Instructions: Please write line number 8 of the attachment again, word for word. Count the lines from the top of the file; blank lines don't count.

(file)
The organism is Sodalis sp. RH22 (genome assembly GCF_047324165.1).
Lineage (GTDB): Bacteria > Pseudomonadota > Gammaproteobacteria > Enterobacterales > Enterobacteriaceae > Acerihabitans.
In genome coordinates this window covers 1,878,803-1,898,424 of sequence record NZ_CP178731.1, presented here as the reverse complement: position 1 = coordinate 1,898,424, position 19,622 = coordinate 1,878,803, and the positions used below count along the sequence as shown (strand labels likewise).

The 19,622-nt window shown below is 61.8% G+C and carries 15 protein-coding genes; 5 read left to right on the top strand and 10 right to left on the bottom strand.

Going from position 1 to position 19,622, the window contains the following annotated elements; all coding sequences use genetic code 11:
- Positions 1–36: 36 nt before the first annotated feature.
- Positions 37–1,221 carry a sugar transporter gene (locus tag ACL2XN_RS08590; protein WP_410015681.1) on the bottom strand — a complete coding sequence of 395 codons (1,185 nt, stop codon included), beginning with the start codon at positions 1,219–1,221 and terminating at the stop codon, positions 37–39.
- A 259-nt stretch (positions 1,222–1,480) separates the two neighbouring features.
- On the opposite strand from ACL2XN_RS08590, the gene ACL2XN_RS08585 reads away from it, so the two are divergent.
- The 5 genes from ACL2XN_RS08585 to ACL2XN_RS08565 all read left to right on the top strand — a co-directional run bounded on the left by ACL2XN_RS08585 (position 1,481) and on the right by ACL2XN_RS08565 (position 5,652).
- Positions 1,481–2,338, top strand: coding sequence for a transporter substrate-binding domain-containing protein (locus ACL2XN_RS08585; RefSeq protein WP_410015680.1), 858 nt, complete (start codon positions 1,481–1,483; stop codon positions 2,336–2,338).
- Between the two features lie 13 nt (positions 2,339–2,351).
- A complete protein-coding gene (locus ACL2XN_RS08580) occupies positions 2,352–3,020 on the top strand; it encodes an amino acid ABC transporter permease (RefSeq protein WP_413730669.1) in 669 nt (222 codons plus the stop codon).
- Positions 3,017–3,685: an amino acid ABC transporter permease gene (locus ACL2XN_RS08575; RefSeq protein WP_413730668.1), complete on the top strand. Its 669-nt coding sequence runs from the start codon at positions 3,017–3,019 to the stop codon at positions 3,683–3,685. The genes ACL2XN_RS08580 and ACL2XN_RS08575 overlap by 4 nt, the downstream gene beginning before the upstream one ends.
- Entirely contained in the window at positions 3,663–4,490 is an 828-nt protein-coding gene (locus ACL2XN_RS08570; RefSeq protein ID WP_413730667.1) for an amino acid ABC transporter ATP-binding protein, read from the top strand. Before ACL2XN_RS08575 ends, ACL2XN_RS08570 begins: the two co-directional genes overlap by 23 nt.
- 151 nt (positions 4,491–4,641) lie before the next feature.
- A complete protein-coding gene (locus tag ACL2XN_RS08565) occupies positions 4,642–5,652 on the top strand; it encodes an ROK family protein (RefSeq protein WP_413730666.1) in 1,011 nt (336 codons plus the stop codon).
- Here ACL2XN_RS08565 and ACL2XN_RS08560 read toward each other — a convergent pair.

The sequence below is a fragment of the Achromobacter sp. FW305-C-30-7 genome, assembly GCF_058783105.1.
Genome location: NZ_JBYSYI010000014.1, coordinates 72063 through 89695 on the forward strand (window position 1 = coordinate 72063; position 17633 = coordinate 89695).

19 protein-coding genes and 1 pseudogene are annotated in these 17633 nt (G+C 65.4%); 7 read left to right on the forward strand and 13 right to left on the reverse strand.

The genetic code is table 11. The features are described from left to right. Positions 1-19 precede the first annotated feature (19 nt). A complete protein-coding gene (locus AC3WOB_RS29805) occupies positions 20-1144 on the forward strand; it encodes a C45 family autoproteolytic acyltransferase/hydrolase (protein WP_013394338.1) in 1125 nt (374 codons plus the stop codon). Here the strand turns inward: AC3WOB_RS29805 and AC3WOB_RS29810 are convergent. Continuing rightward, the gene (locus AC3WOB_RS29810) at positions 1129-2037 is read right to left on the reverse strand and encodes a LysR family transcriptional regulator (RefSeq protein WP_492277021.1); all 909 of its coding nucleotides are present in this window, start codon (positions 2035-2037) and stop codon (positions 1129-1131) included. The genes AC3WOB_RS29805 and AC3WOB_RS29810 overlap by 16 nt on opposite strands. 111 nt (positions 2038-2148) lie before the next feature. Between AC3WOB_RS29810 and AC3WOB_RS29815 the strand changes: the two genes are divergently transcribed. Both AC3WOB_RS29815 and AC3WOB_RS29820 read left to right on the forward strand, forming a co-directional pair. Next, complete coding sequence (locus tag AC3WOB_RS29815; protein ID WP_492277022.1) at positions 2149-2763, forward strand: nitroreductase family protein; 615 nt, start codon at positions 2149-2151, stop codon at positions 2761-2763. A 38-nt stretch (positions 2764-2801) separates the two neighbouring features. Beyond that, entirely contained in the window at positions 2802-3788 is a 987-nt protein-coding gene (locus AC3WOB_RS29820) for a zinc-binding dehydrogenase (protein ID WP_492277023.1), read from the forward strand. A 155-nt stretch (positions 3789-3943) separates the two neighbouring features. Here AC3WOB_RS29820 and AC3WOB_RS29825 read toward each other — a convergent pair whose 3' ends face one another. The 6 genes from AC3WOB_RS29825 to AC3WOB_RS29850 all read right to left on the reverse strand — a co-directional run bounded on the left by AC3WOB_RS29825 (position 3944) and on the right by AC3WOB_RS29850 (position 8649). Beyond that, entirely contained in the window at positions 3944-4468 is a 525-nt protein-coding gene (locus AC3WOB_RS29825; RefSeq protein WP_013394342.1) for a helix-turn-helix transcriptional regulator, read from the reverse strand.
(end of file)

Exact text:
- A 259-nt stretch (positions 1,222–1,480) separates the two neighbouring features.